The almost complete six-bed properties were found to be up to a third bigger and in different locations than allowed under planning rules.
Their plot is now little more than a pile of rubble after the final home was razed to the ground this week.
Councillors ordered the demolitions on the West Pennine Moors near Bolton, Lancs, in 2018.
But legal wrangling with developer Sparkle Developments and pleas from homeowners meant the work to take them down did not start until May last year.
An inquiry heard how plot one had a 31 percent bigger footprint than allowed, while plot two was 19 percent bigger, plot three 32 percent bigger and plot four 33 percent bigger.
The developer had claimed the enforcement notice issued by the council to demolish the homes was excessive and too harsh to remedy any breach in planning regulations.
And Elan Raja, who owns one of the mansions, told the hearing he'd faced a "nightmare" as he begged for his house to be left standing.
He said he paid £1,057,000 for the plot in 2016 - but has since spent more than £215,000 on the rental of an alternative property and other costs.
"It has had life-changing consequences for me," he said.
"I feel trapped in a vicious circle with deepening financial pressures and effects on my family.
"Every day feels like I'm waking up to a nightmare. The best way to describe it is a pressure cooker."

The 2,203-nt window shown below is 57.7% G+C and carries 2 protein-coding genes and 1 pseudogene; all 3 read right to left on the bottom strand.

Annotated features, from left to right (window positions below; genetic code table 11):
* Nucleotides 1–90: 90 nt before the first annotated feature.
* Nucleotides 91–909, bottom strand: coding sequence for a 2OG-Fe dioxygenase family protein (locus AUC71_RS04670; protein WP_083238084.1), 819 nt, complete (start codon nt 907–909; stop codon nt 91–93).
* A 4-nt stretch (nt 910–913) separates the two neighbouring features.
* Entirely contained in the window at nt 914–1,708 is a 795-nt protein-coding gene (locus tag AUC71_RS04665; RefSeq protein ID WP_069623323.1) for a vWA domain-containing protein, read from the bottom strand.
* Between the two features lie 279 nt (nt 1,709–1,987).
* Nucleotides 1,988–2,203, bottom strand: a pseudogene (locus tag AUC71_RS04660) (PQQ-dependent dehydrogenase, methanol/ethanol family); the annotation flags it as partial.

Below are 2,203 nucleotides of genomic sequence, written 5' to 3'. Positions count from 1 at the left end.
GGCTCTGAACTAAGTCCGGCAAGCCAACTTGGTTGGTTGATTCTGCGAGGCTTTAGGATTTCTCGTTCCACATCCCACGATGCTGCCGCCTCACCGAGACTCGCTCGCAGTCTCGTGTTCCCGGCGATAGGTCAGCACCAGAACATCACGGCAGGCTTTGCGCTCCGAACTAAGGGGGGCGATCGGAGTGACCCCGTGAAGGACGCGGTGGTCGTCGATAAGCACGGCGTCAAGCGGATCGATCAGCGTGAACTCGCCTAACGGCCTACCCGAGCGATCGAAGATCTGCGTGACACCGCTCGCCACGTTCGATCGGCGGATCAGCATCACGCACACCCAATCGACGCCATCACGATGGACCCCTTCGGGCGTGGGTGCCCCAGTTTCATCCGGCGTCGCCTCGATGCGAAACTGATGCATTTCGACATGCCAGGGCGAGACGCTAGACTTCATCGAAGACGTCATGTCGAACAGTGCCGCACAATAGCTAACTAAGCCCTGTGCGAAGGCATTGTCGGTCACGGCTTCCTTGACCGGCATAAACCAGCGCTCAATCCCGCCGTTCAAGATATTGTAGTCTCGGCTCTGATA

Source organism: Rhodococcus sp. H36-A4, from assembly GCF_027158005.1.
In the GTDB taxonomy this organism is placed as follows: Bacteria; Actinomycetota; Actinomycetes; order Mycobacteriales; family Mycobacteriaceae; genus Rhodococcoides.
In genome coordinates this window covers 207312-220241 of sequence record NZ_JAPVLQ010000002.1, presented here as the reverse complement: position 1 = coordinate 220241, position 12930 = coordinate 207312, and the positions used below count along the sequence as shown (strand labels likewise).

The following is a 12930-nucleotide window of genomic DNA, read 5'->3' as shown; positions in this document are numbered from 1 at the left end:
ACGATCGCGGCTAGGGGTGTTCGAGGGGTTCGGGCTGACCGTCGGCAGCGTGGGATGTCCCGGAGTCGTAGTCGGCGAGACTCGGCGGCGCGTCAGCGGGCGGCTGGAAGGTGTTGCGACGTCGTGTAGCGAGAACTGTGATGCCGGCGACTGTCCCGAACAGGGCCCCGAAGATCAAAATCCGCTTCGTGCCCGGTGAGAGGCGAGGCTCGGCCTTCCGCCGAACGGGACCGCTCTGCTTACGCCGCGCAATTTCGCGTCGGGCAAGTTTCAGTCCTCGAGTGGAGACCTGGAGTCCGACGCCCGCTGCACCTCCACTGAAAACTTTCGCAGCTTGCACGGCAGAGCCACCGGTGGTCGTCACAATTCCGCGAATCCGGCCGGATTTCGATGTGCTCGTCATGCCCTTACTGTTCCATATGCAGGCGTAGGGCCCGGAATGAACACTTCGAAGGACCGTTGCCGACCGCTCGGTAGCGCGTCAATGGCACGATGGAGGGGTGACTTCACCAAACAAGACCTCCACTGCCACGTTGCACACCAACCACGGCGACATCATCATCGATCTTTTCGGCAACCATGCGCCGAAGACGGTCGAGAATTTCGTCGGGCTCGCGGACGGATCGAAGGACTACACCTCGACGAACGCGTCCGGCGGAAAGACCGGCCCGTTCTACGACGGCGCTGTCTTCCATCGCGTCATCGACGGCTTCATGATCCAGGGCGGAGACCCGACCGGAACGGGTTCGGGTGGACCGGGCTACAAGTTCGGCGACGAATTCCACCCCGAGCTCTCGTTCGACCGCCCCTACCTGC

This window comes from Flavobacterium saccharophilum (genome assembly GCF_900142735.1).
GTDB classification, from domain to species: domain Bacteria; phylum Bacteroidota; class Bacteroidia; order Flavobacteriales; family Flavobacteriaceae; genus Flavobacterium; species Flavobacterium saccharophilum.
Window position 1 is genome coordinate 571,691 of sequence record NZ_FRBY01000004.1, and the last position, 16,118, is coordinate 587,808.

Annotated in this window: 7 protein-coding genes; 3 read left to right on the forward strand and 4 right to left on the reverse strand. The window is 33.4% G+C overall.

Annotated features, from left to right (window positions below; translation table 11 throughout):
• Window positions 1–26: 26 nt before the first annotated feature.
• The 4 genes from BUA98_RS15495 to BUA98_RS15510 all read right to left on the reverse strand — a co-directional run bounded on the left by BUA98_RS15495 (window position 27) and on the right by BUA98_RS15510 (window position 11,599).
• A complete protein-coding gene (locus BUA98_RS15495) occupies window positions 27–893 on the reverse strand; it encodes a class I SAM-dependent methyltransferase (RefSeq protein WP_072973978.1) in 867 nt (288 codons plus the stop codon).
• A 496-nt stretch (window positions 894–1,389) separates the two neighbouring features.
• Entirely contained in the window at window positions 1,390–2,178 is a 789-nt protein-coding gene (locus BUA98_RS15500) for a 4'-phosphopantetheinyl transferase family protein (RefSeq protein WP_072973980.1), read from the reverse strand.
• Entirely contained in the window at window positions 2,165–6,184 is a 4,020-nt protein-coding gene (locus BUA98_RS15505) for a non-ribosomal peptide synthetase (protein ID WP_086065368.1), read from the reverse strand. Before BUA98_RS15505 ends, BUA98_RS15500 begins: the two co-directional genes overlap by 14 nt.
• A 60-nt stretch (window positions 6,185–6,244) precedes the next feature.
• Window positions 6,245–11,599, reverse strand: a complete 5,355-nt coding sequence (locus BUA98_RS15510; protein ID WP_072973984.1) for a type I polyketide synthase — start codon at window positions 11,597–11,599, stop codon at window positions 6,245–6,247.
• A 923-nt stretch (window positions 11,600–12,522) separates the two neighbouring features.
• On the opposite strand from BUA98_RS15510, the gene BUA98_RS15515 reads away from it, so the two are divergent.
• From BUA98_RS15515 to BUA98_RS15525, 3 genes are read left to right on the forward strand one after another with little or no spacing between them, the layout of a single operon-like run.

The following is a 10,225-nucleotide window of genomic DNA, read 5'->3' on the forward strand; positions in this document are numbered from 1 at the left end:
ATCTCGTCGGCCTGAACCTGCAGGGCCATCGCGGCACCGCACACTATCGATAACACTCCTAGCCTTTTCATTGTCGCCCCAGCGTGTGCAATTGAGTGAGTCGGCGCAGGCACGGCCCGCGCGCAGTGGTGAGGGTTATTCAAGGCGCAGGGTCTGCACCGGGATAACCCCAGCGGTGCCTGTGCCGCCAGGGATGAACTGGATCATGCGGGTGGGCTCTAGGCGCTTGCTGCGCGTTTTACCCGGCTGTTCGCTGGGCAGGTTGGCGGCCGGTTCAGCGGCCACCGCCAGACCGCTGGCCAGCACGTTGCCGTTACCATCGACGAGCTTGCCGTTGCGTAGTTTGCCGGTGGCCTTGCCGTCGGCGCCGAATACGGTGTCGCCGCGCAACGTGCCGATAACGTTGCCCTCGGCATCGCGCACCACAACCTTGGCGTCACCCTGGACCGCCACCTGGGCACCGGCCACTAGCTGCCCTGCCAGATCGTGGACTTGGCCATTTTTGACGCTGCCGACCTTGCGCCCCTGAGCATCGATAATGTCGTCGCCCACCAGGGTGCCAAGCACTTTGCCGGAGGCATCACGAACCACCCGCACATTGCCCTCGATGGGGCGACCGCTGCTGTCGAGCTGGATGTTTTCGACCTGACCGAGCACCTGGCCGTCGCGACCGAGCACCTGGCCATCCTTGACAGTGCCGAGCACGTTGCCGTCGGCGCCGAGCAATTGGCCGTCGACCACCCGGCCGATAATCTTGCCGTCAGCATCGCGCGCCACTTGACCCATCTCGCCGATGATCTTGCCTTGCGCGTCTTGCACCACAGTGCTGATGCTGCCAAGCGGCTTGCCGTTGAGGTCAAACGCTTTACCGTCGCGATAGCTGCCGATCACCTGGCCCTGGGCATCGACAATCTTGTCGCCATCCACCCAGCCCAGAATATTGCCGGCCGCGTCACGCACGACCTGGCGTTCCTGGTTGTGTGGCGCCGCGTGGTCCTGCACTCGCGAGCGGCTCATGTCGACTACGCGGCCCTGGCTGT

In spite of his pleas, the properties have now been torn down.
Councillor Andy Morgan said: “It’s the right thing to do.
"There are two applications for individual plots to be built with slight alterations.
“The intent is to rebuild them and save much of the materials.”
While minor improvements to your home may not need planning permission, any major works will need the council's go-ahead.
You'll need planning permission if you're going to build a new property, make a major change to your existing home, or change the use of a building.
To find out if you need permission, contact your local council.
You can also search a register of planning decisions, to object or comment on proposed works in your area.
After you apply, you local authority will decide whether to grant permission.
It will take into account factors such as the number, size and appearance of the buildings, and how your development would affect the surrounding area.
You'll usually find out the council's decision within eight weeks.
If you're not granted permission, you might be able to appeal.
If you carry out works that require permission without getting it, you can be served an enforcement notice, which will order you to undo all the changes you've made.
You can appeal an enforcement notice, but it's illegal to ignore it.
Homeowners have been left devastated by the decision
The almost complete six-bed properties were found to be up to a third bigger and in different locations than allowed
Councillor Andy Morgan said: 'It’s the right thing to do. The intent is to rebuild them and save much of the materials'